@Mark Strait, Spoken like a true idiot. Apple is great but its nothing but a cult following. Its closed minded approach thinking their product is the end all be all is all wrong, NO flash because what we have is better… come on, everything still uses flash, and the whole app approval process, who is apple to tell people yes or no you cant run software on equipment that they do not own. Apple is great hardware but the software needs help due to the fact that they think its infallible just watch their press conferences. they all all have their heads so far up each others asses that they can’t see where they are going wrong.

      • @Joe, I don’t know if your name and address are real or not, but here’s something real for you: You can use Flash on OS X, and Apple puts no restrictions on Mac apps that are not offered through the Mac App Store.

        You need a little dose of reality, but it’s clear you won’t let facts get in the way.

        Also, it’s curious why you took for a four-month-old post in which to insert your drivel.


        • Joe says:

          @Gene Steinberg, Come one come all I guess… Another one is born. Very true you can use flash on the MAC OS X…. But the story was about how the new OS is going in the direction of the OSi, and you can’t use flash on the iPad iPhone or iTouch now can you. So why impose the limitation there. If its good enough for the computer why not the mobile. As for the restrictive apps, do a search online for people pissed about apps the were disapproved, I am talking big picture as the company is to hands on with what people do with the hardware they buy. It is not up to apple if I want to run hacking utilities or pirated applications, morally its wrong yes but none of their business. So yes you are right with your reply I should have made my point more clear, I am just sick of these fan-boys that think their shit doesn’t stink when in reality it smells the worst. As for the four month old post… I was searching for info on the new OS because I was thinking of upgrading but it seems that all I can find are these old posts saying that Lion is the OS for computer retards that cant work a simple os without a dumbed up GUI to help their little brains. Then Apple interjects with removing utilities and functions that the “normal” user would not use… Proves they cater to a special group of retards. Whats next finger painting and licking windows.

          • Brian M says:

            @Joe, Flash being “good” on the desktop has very little to do with mobile which has very different requirements. (Namely low power & efficiency, not to mention being usable with a touch interface, something many flash video players don’t even do well other than play & pause, not to mention most other implementations of flash on websites)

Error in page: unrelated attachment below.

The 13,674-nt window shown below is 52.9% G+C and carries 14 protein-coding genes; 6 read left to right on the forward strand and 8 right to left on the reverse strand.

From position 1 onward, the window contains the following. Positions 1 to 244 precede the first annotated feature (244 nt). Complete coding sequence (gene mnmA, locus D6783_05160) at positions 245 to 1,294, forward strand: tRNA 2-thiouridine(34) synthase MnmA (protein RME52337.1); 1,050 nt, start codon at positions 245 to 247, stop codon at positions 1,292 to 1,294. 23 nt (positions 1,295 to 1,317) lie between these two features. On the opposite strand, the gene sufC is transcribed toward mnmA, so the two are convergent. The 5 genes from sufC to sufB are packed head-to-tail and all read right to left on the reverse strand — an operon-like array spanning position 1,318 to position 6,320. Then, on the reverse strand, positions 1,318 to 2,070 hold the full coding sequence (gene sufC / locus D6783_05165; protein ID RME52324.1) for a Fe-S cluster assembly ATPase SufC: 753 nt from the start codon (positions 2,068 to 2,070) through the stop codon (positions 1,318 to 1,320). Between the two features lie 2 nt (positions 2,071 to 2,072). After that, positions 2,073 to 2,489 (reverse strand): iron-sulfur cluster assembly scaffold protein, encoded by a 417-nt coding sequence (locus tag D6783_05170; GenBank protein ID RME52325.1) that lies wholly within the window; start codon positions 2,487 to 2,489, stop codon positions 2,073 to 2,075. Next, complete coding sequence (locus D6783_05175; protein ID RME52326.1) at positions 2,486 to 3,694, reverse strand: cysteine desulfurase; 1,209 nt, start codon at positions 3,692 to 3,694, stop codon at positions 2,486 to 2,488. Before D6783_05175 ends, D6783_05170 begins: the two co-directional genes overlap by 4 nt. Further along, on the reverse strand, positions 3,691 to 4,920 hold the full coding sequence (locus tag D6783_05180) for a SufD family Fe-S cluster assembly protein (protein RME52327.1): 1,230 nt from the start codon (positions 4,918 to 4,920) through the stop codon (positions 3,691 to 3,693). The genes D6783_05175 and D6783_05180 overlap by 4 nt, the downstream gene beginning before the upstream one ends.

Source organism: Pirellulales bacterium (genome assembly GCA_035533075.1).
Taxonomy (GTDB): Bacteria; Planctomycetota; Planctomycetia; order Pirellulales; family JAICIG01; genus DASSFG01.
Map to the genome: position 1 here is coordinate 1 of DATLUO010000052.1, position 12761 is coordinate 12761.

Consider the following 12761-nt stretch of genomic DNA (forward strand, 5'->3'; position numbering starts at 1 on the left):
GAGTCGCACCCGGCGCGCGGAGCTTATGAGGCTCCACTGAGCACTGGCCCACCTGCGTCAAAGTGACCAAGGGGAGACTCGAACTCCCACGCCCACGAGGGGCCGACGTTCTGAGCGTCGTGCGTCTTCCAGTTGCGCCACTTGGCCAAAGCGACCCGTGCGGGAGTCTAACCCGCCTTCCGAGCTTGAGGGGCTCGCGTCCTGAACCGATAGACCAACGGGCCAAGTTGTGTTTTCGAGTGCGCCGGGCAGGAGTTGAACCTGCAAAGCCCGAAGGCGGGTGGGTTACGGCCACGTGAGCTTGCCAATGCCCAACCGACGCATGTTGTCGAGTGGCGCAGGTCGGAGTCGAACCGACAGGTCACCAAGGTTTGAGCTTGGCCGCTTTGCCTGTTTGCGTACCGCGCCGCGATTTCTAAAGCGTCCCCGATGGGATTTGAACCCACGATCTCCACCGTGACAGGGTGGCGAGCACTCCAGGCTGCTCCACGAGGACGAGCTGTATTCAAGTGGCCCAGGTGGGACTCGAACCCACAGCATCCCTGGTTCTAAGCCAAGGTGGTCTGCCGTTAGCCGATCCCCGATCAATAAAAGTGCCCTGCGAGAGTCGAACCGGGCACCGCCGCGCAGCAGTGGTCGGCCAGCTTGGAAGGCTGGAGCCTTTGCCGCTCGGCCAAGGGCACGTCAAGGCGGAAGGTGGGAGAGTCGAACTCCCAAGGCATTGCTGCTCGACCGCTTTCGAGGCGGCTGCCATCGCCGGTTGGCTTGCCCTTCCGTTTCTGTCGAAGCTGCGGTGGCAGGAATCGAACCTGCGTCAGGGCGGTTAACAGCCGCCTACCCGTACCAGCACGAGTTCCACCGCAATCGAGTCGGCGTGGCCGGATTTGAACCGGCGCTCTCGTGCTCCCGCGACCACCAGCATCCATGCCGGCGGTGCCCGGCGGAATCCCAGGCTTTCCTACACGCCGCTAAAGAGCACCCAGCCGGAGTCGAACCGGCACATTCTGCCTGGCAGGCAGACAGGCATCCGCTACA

Almost didn’t reply because of your attitude, but maybe it will help others.

            Lion has useful features that don’t involve iOS at all, especially improving efficiency on single monitor systems. The iOS type features are the most obvious of course, although all are optional. The improvements with gestures on a trackpad for a laptop have me seriously considering a laptop for the first time. Normally I don’t find anything less than 2 monitors worth working with (well, possibly a single 27 to 30″ display would have enough pixels) “Mission Control” is (in my opinion at least) well implemented, much more so than Expose & Spaces were, so far it seems to handle several cases that would cause erratic behaviour in some programs if spaces and expose were used.

            As for restricting Applications, it makes sense for mobile devices that are more of an appliance than desktop or laptop computers are. Maybe some year they will do something to restrict applications in the full Mac OS X, but that is not the case with Lion. Most typical users are not “cultists” they just like using things that work that doesn’t require them screwing around with to get working.
            If/when it doesn’t work, then they vote with their dollars to buy something else that does. (As it sounds like Apple may run into if they don’t get some major features added to Final Cut Pro X, or at least put Final Cut Pro 7 back on the market until FCP X is up to speed.)

            • Joe says:

              @Brian M, Thank you. I apologize for my attitude. Not here to pick fights, sorry it may of came off that way. I really just want answers and Marks post set me off, all I could think is that this “cultists” is blind to the fact that apple is very poor in a lot of areas…. I think Windows, Linux, and Mac all have great things to offer so when people attack one just to attack, I get a bit flustered. I use all of these systems, the Mac mainly for media, but I wanted to update the OS to lion and the only info I had was the conference video, I wanted more info to see deeper into the change what I am looking to loose and gain. This just happened to be the first stop. But thanks Brian I agree with your post as apple is lacking where third party apps may provide a better experience. hell I run microsoft office 2011 on the mac. Gene, yes thats my real email and name if you need to email me. I guess I had a bad morning because I really dont know why I was so upset at that post. So I will leave it at that.

  4. Patrick says:

    I’ve got a developer’s preview of Lion and can make the following comments without breaking the NDA.

    It’s clear that there are differences in the operating system between Lion and Snow Leopard. Some of these differences will be subjectively better. Some of these differences will be subjectively worse.

    For example, there’s an option to have disappearing scroll bars (or scroll bars that only appear when you click in a document window). This feature is a translation from the scroll bar method used in iOS. It was introduced in iOS because iOS was used on devices that had extremely limited screen space. As a result, the scroll bars disappeared when not being used, allowing more screen space to be devoted to content. When the window was being scrolled, the scroll bars appeared – in doing so they obscured part of the content, but it was OK in that context as if you were scrolling, you probably were focused on scrolling and not as much on the content.